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John Miller Gayner III ’52

Published in Apr.†18, 1990, issue

JOHNNY GAYNER died Oct. 14, 1987, in St. Vincent's Hospital, Jacksonville, F1a., from complications of severe cardiovascular disease. His funeral was in St. Mark's Episcopal Church, Brunswick, Ga., where he had been a vestryman; he was also interred in his hometown, Brunswick.

John blazed his way through life. After service in the Air Force, he compiled the highest grade average recorded at the University of Georgia Law School, gaining election to Phi Beta Kappa and the Gridiron Society. He married Dorothy Nowell in 1954, returned to Brunswick, and joined the law firm of Bennet, Gilbert, Gilbert, and Whittle, becoming a partner in 1960. John served two terms in the Georgia Senate, where he was known as the "constitutional conscience" of the House. John and Dorothy acted and directed regularly in community theatre productions; she died in Sept. 1983.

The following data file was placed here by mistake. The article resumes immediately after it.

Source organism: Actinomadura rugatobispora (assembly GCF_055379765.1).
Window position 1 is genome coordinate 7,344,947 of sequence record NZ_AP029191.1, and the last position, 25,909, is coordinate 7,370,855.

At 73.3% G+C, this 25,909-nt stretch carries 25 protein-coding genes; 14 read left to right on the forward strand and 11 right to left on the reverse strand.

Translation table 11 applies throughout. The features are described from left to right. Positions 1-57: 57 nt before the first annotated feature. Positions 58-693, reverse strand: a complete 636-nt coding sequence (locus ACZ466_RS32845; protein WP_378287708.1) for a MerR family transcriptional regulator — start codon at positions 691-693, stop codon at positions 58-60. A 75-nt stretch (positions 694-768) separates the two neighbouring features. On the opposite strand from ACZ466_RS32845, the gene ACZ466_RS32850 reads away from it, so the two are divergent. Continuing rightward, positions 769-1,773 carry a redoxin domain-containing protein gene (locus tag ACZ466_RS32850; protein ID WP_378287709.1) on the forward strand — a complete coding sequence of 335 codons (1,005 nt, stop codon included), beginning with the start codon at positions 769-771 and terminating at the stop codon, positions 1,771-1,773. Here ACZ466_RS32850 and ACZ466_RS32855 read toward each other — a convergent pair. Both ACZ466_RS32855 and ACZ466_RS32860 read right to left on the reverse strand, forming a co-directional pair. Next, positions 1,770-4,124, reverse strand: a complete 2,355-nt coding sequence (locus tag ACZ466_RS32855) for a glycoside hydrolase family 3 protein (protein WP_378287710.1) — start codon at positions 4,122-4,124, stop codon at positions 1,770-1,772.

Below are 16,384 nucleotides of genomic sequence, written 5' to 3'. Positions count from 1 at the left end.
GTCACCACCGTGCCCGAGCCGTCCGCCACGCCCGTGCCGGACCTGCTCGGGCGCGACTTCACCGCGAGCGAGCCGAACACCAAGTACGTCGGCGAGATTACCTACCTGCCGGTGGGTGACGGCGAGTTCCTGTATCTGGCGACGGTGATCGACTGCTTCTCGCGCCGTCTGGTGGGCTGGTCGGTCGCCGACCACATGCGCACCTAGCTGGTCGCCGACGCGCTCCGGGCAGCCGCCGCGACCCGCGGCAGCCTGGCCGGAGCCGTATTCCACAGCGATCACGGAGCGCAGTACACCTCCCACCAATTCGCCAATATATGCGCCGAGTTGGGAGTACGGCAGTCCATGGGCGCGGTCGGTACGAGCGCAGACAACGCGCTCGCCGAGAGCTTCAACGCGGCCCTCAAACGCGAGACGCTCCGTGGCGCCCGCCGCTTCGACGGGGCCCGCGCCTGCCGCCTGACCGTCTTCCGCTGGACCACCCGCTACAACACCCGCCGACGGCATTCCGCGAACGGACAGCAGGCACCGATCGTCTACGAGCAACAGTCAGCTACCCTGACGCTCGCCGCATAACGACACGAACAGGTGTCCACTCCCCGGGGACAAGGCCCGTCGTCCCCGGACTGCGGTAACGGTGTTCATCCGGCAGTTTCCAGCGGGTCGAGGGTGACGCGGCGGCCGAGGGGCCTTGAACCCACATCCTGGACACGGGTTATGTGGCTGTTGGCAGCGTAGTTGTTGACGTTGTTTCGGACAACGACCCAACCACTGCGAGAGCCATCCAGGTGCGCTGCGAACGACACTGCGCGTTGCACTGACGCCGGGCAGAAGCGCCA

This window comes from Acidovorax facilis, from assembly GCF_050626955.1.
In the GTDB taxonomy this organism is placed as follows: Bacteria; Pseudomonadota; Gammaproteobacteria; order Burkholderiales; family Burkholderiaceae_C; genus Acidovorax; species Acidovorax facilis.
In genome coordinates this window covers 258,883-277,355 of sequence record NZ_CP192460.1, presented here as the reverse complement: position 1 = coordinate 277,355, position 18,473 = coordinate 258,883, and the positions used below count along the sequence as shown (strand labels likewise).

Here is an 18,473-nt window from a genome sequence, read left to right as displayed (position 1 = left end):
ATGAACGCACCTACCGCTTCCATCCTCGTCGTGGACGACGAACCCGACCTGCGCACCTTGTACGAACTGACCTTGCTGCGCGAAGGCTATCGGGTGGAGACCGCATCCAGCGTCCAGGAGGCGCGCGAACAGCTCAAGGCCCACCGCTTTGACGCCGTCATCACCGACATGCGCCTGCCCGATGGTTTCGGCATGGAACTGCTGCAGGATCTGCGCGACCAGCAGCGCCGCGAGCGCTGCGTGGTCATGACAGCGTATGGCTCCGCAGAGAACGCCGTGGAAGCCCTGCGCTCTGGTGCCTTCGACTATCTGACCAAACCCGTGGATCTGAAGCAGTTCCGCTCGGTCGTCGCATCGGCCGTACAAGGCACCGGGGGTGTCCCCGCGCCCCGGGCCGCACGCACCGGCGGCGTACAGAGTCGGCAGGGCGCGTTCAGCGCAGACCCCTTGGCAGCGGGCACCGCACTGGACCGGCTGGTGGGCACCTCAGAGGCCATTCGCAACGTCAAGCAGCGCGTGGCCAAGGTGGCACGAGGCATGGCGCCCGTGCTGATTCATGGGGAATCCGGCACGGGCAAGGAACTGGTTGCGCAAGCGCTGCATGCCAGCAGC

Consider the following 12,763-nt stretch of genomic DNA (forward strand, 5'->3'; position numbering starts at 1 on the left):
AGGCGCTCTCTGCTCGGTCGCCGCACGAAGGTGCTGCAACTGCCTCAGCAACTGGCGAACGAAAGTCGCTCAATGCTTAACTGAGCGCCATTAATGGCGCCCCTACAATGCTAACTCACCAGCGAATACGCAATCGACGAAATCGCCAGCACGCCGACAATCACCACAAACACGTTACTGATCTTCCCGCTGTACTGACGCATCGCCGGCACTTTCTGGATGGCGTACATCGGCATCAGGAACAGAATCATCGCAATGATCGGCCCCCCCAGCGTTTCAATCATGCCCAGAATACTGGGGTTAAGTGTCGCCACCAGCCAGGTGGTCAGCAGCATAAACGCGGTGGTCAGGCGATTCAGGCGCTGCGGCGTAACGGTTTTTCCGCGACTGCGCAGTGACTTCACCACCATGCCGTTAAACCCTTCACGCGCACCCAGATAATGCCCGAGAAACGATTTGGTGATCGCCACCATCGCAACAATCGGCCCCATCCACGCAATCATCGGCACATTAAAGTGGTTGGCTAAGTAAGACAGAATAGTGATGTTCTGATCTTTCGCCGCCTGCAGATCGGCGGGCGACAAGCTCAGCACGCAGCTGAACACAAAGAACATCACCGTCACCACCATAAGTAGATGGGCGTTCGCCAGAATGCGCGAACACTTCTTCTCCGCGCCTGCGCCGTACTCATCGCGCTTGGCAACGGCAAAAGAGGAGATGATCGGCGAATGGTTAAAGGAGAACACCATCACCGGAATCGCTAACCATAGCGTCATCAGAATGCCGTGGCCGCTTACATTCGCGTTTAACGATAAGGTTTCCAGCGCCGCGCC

John's senior roommate, George Garrett, has written this moving remembrance: "To mourn John Gayner, as I do, is to mourn my own spent youth; for some of the finest part of it was in the last couple of years at Princeton when John and I were roommates and close and good friends. We lived in Middle Dod; we both joined Tower Club; we played 150-lb. football together (and John was a very good athlete, maybe the best all-around defensive end I ever saw). We wrote a play together (over a long weekend in N.Y.)‚€”it won second prize in a Theatre Intime contest, and we both played bit pans in it.

"It wasn't planned that way, but I never saw John after graduation. I got married, joined the Army, and we went our separate ways. There were a few letters, not many. There always seemed to be time to catch up‚€”later.

"John had been a gifted young writer, but I don't know if he ever had a chance to write down his stories. If I were to write one about him, and for him, it would have to be the story about all of us, then and there, so long ago, when we must have believed that youth was forever and we were immortal and we could write our own lines and play our own parts. World taught us otherwise, and soon enough. But wasn't it fun to believe it for a while?"

The Class of 1952

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